DEL BARCO: Comic actor Craig Robinson notes these five-minute YouTube videos were the only thing Christmas had done on camera before making "Morris From America." Robinson, who plays Morris' father, says he's impressed by how well the young actor did.

ROBINSON: He cried. He rapped. He had the pillow scene. Like, he got a lot in one. So, yeah, kudos to you kid.

DEL BARCO: Director Chad Hartigan had seen the YouTube videos while searching for his main actor. The director sent a message to Christmas's Big Brother via YouTube to call him in to read for the part.

CHRIS HARTIGAN: His audition was OK (laughter). It wasn't amazing because he had never done anything like that before. But, I mean, there is something special about this kid. He's very rough. There was the raw materials there, but I was going to have to earn my salary. I mean, this entire movie rests on his little shoulders.

DEL BARCO: Hartigan says he took a chance on Christmas, who's a lot like the character he plays - a sensitive kid not in any rush to grow up. The director says he didn't want to teach Christmas how to act, but he did spend a lot of one-on-one rehearsal time with him at home.

HARTIGAN: One of the first times I came to hang out at his house I suggested maybe we go for a walk and talk about the movie. And he said it's not the safest neighborhood to walk around in and that he sometimes gets picked on or messed with by gang bangers. And I just said, oh, because you're small. And he said, no, because I'm happy. I do think that we captured some of that in the movie.

DEL BARCO: Christmas says in his neighborhood he can't wear baggy pants or anything red or blue. That's how the rival gang members dress.

CHRISTMAS: In these type of neighborhoods, you're supposed to be tough at all times. You're supposed to look tough. You're supposed to walk tough - everything tough. If I'm just walking down the street just being happy, just loving life, someone's going to be like, man, you're smiling too much.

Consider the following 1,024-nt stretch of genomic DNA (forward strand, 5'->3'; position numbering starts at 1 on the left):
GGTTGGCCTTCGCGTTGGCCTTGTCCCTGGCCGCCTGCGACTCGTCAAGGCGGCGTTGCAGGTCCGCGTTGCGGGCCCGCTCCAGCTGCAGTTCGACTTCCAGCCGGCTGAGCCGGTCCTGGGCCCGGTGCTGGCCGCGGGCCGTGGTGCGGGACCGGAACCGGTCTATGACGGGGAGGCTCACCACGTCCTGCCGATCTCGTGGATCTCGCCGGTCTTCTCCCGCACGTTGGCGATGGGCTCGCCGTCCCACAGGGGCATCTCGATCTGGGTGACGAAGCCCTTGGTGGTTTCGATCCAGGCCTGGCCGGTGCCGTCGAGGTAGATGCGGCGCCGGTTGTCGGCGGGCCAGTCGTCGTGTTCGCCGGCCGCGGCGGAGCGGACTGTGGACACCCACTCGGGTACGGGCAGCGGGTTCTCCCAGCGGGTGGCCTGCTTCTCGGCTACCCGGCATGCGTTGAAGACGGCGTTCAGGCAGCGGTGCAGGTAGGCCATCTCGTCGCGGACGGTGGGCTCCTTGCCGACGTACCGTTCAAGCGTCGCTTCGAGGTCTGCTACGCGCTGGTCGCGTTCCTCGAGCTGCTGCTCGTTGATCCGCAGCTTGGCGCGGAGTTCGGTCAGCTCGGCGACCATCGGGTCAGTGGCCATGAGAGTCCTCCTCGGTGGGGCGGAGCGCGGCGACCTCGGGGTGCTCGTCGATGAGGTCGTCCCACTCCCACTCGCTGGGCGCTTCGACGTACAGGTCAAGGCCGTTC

DEL BARCO: He says growing up he's seen gang violence up close.

CHRISTMAS: I've witnessed people get shot right in front of my face, so I'm still traumatized just thinking about it - just too much to be around. Especially for someone that's shy, it's too much to be around.

DEL BARCO: Even so, Christmas says he was terrified to leave home to go to Germany to film the movie. He'd never been on a plane before, never ventured out of LA. His grandma went with him on location. Back here in LA, he lives in a small apartment with his mother LaTania Green, a hairdresser proud of being five years sober, also his sister Terri Anne and his niece.

LATANIA GREEN: When he started walking, pretty much, he was entertaining. So it didn't surprise me for them putting him in this film. It didn't surprise me at all, and he did a very good job.

TERRI ANNE: He's going to make it. He's going to make sure that we all make it.

DEL BARCO: Like Morris, Markees Christmas spends a lot of time hanging out in his bedroom, listening to hip-hop and playing "Grand Theft Auto."

CHRISTMAS: I was just making those videos for fun, so once I went to Germany, got used to the set life, I just fell in love with it. Acting is what I want to do for the rest of my life.

DEL BARCO: Markees Christmas has already shot a pilot for a Disney show. Craig Robinson says he's got a bright future in showbiz.

ROBINSON: He's a nice kid and - who's enjoying his ride. You know, he's got an agent and everything. Go, Markees, go. Go get them, tiger.

DEL BARCO: Mandalit del Barco, NPR News.


CHRISTMAS: Hit it (beat boxing) yeah. Let's go, yeah, yeah, come on. Transcript provided by NPR, Copyright NPR.

As an arts correspondent based at NPR West, Mandalit del Barco reports and produces stories about film, television, music, visual arts, dance and other topics. Over the years, she has also covered everything from street gangs to Hollywood, police and prisons, marijuana, immigration, race relations, natural disasters, Latino arts and urban street culture (including hip hop dance, music, and art). Every year, she covers the Oscars and the Grammy awards for NPR, as well as the Sundance Film Festival and other events. Her news reports, feature stories and photos, filed from Los Angeles and abroad, can be heard on All Things Considered, Morning Edition, Weekend Edition,, and